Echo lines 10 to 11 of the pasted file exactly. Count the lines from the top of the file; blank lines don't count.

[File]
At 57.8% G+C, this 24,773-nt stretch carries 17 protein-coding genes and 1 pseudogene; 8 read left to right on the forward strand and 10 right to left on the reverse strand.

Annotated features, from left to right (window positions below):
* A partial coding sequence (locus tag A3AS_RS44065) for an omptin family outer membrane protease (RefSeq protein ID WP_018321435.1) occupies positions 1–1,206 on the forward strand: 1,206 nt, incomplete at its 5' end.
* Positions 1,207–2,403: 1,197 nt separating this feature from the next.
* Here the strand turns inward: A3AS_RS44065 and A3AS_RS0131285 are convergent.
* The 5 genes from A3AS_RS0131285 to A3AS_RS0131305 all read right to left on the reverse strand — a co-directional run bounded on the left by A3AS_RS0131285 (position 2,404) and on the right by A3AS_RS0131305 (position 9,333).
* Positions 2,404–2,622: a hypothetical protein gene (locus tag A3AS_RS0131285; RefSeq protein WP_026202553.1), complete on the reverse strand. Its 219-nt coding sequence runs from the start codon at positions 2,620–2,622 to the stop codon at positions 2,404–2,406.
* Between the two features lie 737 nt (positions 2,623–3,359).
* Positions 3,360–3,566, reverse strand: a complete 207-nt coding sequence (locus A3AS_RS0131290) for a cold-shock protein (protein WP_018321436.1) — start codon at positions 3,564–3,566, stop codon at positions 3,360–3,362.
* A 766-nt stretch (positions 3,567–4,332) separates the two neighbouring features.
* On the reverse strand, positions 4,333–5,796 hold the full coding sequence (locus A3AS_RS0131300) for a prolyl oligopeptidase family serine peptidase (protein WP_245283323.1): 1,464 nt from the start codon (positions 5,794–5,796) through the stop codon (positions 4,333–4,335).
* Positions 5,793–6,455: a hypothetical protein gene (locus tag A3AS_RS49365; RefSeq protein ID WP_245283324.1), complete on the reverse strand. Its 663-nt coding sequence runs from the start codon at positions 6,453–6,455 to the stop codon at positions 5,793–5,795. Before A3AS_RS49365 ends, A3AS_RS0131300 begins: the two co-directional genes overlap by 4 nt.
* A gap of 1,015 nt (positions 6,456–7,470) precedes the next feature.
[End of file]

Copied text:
* A 766-nt stretch (positions 3,567–4,332) separates the two neighbouring features.
* On the reverse strand, positions 4,333–5,796 hold the full coding sequence (locus A3AS_RS0131300) for a prolyl oligopeptidase family serine peptidase (protein WP_245283323.1): 1,464 nt from the start codon (positions 5,794–5,796) through the stop codon (positions 4,333–4,335).